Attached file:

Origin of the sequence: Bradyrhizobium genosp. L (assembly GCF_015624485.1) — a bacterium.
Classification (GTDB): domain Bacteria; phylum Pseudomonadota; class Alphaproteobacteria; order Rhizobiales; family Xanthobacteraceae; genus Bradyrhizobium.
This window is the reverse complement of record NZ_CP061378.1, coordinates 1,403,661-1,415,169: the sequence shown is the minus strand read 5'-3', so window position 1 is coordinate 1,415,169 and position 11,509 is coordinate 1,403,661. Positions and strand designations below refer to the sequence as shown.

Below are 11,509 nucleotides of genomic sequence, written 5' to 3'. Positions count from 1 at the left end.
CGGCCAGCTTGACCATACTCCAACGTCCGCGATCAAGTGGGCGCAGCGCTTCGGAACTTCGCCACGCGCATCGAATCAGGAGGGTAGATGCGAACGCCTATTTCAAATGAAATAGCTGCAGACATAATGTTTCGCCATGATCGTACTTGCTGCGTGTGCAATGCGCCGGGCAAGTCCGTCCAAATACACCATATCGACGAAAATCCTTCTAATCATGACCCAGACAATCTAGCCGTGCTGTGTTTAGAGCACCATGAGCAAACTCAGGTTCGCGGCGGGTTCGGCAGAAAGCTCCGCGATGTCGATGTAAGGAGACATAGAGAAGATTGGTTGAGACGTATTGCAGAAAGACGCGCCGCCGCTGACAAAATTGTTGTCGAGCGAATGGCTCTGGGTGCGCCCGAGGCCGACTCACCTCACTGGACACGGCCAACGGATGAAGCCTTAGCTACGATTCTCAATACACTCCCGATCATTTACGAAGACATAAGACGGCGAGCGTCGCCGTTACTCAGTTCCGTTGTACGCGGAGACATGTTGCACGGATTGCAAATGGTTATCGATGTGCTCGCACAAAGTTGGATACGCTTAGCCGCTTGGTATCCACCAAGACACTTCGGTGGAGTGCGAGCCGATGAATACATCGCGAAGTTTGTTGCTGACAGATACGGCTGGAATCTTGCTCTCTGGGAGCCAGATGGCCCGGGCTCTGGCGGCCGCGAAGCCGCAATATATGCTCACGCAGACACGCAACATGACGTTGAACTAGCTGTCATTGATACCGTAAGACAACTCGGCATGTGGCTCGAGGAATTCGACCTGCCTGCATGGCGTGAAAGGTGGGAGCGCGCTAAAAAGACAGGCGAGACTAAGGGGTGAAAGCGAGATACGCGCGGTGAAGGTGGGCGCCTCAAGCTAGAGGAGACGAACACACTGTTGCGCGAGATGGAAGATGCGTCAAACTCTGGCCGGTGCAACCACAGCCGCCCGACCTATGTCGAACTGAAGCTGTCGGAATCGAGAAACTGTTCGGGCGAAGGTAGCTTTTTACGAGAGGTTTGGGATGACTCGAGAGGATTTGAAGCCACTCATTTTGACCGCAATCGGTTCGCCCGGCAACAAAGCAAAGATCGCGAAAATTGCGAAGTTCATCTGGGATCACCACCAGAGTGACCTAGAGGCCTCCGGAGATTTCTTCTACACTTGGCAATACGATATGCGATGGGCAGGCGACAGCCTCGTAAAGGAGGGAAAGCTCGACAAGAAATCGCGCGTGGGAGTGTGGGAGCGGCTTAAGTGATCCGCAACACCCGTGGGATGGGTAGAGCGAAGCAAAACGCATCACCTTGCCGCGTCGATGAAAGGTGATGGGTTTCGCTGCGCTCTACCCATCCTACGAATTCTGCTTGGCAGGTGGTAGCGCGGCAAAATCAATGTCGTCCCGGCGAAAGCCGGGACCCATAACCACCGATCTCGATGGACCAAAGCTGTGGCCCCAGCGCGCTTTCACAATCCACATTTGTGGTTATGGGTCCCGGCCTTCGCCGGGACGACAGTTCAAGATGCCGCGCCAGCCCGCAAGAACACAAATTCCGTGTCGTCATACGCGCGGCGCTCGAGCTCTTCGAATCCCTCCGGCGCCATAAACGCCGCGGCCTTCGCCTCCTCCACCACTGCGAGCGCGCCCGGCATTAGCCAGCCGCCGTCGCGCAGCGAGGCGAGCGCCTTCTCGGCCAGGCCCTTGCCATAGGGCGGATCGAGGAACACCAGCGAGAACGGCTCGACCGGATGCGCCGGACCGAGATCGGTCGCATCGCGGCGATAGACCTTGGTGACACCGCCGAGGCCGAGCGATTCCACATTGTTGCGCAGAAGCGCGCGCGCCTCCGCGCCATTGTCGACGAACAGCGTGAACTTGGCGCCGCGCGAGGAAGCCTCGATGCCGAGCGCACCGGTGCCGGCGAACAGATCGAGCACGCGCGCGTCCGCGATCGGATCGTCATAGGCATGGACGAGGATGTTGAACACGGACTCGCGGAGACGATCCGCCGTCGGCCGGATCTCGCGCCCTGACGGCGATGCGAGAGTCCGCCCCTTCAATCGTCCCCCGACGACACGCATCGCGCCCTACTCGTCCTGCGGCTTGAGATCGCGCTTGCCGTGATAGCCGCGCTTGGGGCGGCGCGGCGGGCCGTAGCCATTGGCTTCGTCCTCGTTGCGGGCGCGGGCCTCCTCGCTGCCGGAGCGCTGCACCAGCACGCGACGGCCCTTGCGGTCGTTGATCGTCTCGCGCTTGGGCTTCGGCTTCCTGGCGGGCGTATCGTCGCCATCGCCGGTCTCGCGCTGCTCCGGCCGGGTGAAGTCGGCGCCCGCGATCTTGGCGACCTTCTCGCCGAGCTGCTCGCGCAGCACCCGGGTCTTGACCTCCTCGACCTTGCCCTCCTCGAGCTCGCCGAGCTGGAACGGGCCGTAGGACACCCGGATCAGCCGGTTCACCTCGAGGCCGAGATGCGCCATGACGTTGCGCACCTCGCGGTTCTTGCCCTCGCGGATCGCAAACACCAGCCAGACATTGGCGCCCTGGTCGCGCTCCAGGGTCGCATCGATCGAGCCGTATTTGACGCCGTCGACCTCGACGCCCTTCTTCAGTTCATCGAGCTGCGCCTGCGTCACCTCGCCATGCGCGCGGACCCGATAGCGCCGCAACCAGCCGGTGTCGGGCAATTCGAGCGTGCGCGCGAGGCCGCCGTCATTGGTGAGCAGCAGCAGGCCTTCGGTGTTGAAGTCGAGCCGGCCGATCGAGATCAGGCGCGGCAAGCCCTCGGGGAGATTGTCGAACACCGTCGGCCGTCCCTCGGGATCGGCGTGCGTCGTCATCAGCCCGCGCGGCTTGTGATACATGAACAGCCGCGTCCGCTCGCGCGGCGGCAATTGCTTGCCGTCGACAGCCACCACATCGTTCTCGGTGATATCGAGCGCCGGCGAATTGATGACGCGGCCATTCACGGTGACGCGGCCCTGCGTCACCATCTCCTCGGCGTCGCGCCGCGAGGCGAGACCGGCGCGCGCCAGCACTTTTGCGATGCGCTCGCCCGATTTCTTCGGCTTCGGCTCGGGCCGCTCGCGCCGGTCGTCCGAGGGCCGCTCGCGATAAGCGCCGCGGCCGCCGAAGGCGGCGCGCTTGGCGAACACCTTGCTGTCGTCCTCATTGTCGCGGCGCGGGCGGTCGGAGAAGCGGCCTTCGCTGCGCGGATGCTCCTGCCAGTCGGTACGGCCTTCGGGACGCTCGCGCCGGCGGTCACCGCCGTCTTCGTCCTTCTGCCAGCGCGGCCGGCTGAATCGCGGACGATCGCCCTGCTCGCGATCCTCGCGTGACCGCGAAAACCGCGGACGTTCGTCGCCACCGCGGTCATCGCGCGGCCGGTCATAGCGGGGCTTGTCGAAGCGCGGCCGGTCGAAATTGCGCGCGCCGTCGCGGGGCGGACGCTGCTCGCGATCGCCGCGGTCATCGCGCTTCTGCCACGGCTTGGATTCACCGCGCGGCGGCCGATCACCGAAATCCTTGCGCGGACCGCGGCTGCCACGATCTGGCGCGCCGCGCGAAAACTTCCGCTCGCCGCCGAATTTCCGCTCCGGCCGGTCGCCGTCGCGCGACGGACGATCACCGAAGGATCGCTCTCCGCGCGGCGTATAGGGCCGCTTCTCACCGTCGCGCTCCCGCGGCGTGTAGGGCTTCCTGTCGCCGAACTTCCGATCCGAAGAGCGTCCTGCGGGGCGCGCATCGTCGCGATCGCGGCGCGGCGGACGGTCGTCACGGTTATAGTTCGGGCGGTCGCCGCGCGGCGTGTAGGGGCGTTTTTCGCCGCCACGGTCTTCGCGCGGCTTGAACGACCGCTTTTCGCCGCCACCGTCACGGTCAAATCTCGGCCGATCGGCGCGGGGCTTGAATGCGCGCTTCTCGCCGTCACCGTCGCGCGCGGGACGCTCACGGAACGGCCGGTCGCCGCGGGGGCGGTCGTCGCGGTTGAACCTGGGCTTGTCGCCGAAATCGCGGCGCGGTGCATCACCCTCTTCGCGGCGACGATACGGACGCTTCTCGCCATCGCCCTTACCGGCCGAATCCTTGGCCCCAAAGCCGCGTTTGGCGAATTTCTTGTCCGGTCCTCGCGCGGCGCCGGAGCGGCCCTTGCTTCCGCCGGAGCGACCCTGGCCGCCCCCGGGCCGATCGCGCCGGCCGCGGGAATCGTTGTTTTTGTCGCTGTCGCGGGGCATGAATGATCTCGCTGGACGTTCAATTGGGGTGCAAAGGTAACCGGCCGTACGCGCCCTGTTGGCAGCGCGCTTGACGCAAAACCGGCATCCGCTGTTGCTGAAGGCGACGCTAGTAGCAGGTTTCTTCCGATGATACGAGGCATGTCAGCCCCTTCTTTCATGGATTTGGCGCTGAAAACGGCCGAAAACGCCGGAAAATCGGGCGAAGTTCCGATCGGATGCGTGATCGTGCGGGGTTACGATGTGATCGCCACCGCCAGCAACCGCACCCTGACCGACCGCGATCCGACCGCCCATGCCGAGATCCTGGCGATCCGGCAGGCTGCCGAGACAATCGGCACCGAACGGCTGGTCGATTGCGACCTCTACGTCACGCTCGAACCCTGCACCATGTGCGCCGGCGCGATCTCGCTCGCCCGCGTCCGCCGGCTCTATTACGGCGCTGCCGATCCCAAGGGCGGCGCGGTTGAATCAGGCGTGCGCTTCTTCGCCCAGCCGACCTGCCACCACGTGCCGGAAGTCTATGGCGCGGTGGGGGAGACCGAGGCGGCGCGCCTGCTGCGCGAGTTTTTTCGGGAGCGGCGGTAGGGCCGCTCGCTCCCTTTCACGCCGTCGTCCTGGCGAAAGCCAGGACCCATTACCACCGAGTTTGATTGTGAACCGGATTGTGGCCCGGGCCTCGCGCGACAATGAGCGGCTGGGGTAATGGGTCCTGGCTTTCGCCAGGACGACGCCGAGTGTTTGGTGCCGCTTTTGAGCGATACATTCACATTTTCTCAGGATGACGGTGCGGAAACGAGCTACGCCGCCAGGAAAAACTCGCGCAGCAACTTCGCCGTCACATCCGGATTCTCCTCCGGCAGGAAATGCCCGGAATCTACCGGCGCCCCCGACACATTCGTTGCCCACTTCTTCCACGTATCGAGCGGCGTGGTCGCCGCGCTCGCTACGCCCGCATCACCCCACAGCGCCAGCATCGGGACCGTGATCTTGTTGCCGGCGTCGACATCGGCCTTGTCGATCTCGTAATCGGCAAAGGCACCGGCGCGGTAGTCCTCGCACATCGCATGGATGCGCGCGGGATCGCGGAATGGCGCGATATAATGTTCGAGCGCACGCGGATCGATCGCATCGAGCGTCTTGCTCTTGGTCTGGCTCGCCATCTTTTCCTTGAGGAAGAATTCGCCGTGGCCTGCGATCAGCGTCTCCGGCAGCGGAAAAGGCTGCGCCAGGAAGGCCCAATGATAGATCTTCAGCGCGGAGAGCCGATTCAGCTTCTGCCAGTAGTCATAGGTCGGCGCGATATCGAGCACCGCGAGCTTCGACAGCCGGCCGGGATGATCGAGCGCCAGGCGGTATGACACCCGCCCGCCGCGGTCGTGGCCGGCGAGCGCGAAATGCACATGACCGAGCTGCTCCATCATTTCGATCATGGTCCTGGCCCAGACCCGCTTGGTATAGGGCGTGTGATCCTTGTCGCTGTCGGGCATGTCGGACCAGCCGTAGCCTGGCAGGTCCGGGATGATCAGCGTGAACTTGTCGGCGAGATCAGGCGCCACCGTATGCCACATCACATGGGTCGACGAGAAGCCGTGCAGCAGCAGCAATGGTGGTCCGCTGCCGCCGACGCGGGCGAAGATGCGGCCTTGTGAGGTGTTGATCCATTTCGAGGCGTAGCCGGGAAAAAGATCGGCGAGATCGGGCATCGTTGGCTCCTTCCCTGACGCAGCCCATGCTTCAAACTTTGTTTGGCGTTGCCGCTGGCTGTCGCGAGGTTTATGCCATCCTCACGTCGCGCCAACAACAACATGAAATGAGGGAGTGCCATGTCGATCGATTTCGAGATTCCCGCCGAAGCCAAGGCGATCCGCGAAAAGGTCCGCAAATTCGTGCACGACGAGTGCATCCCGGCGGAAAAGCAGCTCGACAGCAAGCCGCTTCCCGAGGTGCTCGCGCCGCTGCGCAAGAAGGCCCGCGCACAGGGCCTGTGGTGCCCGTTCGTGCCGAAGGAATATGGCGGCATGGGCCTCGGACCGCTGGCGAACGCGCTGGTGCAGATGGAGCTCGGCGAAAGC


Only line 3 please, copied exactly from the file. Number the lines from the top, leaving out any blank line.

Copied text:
This window is the reverse complement of record NZ_CP061378.1, coordinates 1,403,661-1,415,169: the sequence shown is the minus strand read 5'-3', so window position 1 is coordinate 1,415,169 and position 11,509 is coordinate 1,403,661. Positions and strand designations below refer to the sequence as shown.